A useful idiot is someone working for the secret service who doesn’t know it. In HOT ENOUGH FOR JUNE, Dirk Bogarde, nearing the end of his Rank starlet period, plays a Bohemian young fellow recruited by a dodgy glass company for a business trip to Prague — he’s actually working for Robert Morley and John le Mesurier of the secret service.

Follow the routine of the late Robert Anton Wilson: every morning when you wake up, ask yourself, “Am I a useful idiot?”

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Movie begins by tracking down one of those Corridors of Power we’re always hearing about. One of the very, very few stylish shots in the career of Ralph Thomas, director. He’d already propelled Dirk through a number of DOCTOR films (his brother helmed the CARRY ON series). At the end of the corridor, John Le Mes checks in the belongings of a deceased agent — revealed to be 007. It’s one of a number of cheeky gags dotted along the way, including a news headline where the film’s director protests “I AM NOT A SPY!” Mostly, the film is a light thriller just this side of parody — its vision of espionage is clearly closer to the truth than that of Bond.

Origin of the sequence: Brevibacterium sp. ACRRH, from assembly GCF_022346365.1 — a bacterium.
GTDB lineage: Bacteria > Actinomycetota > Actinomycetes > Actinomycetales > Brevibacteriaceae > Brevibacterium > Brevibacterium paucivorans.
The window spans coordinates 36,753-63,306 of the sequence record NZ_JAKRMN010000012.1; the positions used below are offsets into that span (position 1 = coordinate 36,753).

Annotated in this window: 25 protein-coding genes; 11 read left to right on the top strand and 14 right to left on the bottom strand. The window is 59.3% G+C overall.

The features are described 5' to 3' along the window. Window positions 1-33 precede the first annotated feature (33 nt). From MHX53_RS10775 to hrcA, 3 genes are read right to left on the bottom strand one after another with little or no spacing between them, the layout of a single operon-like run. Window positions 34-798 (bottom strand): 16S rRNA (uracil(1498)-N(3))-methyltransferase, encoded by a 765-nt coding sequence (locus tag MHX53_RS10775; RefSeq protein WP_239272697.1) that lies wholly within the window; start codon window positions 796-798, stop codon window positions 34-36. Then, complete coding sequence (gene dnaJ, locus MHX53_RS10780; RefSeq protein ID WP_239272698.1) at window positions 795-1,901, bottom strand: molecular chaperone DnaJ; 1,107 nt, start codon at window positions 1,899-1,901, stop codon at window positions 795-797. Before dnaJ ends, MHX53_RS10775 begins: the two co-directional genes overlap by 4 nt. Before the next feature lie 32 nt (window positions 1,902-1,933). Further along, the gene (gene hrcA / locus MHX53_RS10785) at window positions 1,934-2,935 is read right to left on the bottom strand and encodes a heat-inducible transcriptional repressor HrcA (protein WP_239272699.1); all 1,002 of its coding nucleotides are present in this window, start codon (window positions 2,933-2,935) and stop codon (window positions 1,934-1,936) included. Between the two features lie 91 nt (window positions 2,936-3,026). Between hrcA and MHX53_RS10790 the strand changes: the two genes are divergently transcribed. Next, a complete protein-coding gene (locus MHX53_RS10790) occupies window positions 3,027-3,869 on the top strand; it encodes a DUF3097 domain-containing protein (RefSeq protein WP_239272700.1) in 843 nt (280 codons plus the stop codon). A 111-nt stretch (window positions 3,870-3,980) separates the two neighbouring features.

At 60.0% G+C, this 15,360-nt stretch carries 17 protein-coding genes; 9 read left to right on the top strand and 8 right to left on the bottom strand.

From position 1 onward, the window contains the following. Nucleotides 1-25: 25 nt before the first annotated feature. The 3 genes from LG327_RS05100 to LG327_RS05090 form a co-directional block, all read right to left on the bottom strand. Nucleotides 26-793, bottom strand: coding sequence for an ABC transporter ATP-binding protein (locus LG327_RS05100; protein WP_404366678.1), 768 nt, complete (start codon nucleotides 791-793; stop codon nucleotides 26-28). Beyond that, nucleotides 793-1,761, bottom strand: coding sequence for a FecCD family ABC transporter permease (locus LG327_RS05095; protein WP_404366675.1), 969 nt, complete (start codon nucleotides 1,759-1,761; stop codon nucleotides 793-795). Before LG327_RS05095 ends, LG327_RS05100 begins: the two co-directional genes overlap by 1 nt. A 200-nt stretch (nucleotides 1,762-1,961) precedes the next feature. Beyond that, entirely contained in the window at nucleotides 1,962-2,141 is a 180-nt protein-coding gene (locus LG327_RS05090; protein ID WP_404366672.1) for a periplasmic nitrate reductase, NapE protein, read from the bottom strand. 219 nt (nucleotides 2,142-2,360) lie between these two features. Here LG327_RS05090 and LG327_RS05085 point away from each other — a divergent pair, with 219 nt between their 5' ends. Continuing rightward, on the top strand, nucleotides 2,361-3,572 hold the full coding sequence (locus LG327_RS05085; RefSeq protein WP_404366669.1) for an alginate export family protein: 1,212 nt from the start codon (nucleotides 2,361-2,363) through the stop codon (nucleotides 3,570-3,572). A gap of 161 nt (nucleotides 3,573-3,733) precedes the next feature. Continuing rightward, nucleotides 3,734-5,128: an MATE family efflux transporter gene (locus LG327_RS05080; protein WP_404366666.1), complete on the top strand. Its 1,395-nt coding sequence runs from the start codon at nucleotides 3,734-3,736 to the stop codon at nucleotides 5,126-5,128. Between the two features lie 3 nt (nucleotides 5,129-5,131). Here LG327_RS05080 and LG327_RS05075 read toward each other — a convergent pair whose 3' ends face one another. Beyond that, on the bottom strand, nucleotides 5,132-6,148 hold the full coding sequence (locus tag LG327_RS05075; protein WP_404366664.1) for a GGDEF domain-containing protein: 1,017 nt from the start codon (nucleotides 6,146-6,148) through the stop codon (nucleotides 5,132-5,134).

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But Dirk gets his own Bond girl in Prague, Sylva Koscina (never in an actual Bond film, she did wave a speargun about opposite Richard Johnson as Bulldog Drummond for the same director). She gets some surprisingly sexy stuff to do.

Morley cautions Le Mes not to recruit anyone too susceptible to feminine charms. Then he warns him not to go too far in the opposite direction. Then he blows him a kiss.